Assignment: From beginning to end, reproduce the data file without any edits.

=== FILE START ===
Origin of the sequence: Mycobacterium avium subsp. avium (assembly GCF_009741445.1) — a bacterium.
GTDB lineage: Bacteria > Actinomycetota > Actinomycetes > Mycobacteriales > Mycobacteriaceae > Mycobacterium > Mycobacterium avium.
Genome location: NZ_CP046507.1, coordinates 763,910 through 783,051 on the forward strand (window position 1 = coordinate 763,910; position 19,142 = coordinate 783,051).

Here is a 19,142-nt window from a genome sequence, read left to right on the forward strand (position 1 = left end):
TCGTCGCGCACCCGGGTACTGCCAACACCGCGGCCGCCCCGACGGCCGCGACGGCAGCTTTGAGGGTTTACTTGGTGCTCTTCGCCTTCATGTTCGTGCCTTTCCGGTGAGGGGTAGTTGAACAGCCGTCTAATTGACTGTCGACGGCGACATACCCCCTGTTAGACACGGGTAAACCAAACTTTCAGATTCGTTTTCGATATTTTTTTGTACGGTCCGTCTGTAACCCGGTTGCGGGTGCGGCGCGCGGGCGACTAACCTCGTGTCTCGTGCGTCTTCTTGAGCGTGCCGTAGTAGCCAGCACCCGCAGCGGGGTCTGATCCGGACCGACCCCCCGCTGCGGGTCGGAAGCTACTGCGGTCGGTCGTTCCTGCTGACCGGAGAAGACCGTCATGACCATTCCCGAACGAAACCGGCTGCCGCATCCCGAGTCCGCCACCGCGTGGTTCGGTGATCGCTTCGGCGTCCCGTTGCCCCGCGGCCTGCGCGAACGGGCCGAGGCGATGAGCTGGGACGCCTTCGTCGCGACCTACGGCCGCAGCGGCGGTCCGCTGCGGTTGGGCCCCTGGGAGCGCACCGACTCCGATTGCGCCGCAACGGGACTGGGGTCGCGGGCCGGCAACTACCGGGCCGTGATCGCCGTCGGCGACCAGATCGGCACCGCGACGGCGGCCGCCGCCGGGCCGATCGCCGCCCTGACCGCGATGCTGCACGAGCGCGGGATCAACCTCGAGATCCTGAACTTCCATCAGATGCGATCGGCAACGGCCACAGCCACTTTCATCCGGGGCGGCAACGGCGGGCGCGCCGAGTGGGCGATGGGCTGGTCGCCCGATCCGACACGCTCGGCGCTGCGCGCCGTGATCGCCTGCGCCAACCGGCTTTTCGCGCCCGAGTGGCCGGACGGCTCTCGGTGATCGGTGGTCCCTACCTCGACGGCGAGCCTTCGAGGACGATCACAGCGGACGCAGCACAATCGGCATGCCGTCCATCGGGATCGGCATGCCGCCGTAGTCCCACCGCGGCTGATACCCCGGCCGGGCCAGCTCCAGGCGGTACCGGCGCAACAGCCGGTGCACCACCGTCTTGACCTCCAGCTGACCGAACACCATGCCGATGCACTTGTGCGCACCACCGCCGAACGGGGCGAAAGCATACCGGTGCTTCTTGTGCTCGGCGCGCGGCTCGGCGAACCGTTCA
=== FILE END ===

Origin of the sequence: Mycobacterium avium subsp. avium (assembly GCF_009741445.1) — a bacterium.
GTDB lineage: Bacteria > Actinomycetota > Actinomycetes > Mycobacteriales > Mycobacteriaceae > Mycobacterium > Mycobacterium avium.
Genome location: NZ_CP046507.1, coordinates 763,910 through 783,051 on the forward strand (window position 1 = coordinate 763,910; position 19,142 = coordinate 783,051).

Here is a 19,142-nt window from a genome sequence, read left to right on the forward strand (position 1 = left end):
TCGTCGCGCACCCGGGTACTGCCAACACCGCGGCCGCCCCGACGGCCGCGACGGCAGCTTTGAGGGTTTACTTGGTGCTCTTCGCCTTCATGTTCGTGCCTTTCCGGTGAGGGGTAGTTGAACAGCCGTCTAATTGACTGTCGACGGCGACATACCCCCTGTTAGACACGGGTAAACCAAACTTTCAGATTCGTTTTCGATATTTTTTTGTACGGTCCGTCTGTAACCCGGTTGCGGGTGCGGCGCGCGGGCGACTAACCTCGTGTCTCGTGCGTCTTCTTGAGCGTGCCGTAGTAGCCAGCACCCGCAGCGGGGTCTGATCCGGACCGACCCCCCGCTGCGGGTCGGAAGCTACTGCGGTCGGTCGTTCCTGCTGACCGGAGAAGACCGTCATGACCATTCCCGAACGAAACCGGCTGCCGCATCCCGAGTCCGCCACCGCGTGGTTCGGTGATCGCTTCGGCGTCCCGTTGCCCCGCGGCCTGCGCGAACGGGCCGAGGCGATGAGCTGGGACGCCTTCGTCGCGACCTACGGCCGCAGCGGCGGTCCGCTGCGGTTGGGCCCCTGGGAGCGCACCGACTCCGATTGCGCCGCAACGGGACTGGGGTCGCGGGCCGGCAACTACCGGGCCGTGATCGCCGTCGGCGACCAGATCGGCACCGCGACGGCGGCCGCCGCCGGGCCGATCGCCGCCCTGACCGCGATGCTGCACGAGCGCGGGATCAACCTCGAGATCCTGAACTTCCATCAGATGCGATCGGCAACGGCCACAGCCACTTTCATCCGGGGCGGCAACGGCGGGCGCGCCGAGTGGGCGATGGGCTGGTCGCCCGATCCGACACGCTCGGCGCTGCGCGCCGTGATCGCCTGCGCCAACCGGCTTTTCGCGCCCGAGTGGCCGGACGGCTCTCGGTGATCGGTGGTCCCTACCTCGACGGCGAGCCTTCGAGGACGATCACAGCGGACGCAGCACAATCGGCATGCCGTCCATCGGGATCGGCATGCCGCCGTAGTCCCACCGCGGCTGATACCCCGGCCGGGCCAGCTCCAGGCGGTACCGGCGCAACAGCCGGTGCACCACCGTCTTGACCTCCAGCTGACCGAACACCATGCCGATGCACTTGTGCGCACCACCGCCGAACGGGGCGAAAGCATACCGGTGCTTCTTGTGCTCGGCGCGCGGCTCGGCGAACCGTTCA